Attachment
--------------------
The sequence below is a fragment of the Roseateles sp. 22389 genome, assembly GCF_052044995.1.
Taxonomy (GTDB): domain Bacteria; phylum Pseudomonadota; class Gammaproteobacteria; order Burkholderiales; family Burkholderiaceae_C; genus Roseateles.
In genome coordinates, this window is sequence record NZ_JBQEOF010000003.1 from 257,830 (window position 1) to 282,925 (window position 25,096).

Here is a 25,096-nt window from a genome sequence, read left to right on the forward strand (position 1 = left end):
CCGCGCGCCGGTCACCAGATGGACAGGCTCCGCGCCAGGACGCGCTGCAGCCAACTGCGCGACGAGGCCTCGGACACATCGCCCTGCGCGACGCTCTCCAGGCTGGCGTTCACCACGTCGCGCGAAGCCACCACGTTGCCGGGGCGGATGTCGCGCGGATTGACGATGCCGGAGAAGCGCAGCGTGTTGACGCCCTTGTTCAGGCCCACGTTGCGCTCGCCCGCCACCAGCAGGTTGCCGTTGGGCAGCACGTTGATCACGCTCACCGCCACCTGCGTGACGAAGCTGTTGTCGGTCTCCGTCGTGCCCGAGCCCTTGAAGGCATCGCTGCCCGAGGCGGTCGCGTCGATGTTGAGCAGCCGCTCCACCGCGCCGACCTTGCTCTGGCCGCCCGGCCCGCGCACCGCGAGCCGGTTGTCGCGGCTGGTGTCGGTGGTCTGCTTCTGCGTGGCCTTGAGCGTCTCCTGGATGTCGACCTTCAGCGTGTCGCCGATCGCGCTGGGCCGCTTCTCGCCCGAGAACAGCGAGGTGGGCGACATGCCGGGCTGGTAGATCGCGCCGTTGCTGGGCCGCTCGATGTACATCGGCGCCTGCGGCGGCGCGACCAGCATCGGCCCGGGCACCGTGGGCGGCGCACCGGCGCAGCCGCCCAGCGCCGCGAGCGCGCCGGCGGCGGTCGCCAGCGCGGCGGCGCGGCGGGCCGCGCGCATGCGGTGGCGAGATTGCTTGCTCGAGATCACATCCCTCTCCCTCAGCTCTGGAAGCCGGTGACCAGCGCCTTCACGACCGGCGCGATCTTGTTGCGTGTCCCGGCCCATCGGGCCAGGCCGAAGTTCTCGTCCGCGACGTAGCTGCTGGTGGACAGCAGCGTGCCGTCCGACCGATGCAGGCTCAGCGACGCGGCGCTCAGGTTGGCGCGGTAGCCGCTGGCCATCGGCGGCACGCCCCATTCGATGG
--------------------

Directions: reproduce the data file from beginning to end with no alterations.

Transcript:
The sequence below is a fragment of the Roseateles sp. 22389 genome, assembly GCF_052044995.1.
Taxonomy (GTDB): domain Bacteria; phylum Pseudomonadota; class Gammaproteobacteria; order Burkholderiales; family Burkholderiaceae_C; genus Roseateles.
In genome coordinates, this window is sequence record NZ_JBQEOF010000003.1 from 257,830 (window position 1) to 282,925 (window position 25,096).

Here is a 25,096-nt window from a genome sequence, read left to right on the forward strand (position 1 = left end):
CCGCGCGCCGGTCACCAGATGGACAGGCTCCGCGCCAGGACGCGCTGCAGCCAACTGCGCGACGAGGCCTCGGACACATCGCCCTGCGCGACGCTCTCCAGGCTGGCGTTCACCACGTCGCGCGAAGCCACCACGTTGCCGGGGCGGATGTCGCGCGGATTGACGATGCCGGAGAAGCGCAGCGTGTTGACGCCCTTGTTCAGGCCCACGTTGCGCTCGCCCGCCACCAGCAGGTTGCCGTTGGGCAGCACGTTGATCACGCTCACCGCCACCTGCGTGACGAAGCTGTTGTCGGTCTCCGTCGTGCCCGAGCCCTTGAAGGCATCGCTGCCCGAGGCGGTCGCGTCGATGTTGAGCAGCCGCTCCACCGCGCCGACCTTGCTCTGGCCGCCCGGCCCGCGCACCGCGAGCCGGTTGTCGCGGCTGGTGTCGGTGGTCTGCTTCTGCGTGGCCTTGAGCGTCTCCTGGATGTCGACCTTCAGCGTGTCGCCGATCGCGCTGGGCCGCTTCTCGCCCGAGAACAGCGAGGTGGGCGACATGCCGGGCTGGTAGATCGCGCCGTTGCTGGGCCGCTCGATGTACATCGGCGCCTGCGGCGGCGCGACCAGCATCGGCCCGGGCACCGTGGGCGGCGCACCGGCGCAGCCGCCCAGCGCCGCGAGCGCGCCGGCGGCGGTCGCCAGCGCGGCGGCGCGGCGGGCCGCGCGCATGCGGTGGCGAGATTGCTTGCTCGAGATCACATCCCTCTCCCTCAGCTCTGGAAGCCGGTGACCAGCGCCTTCACGACCGGCGCGATCTTGTTGCGTGTCCCGGCCCATCGGGCCAGGCCGAAGTTCTCGTCCGCGACGTAGCTGCTGGTGGACAGCAGCGTGCCGTCCGACCGATGCAGGCTCAGCGACGCGGCGCTCAGGTTGGCGCGGTAGCCGCTGGCCATCGGCGGCACGCCCCATTCGATGG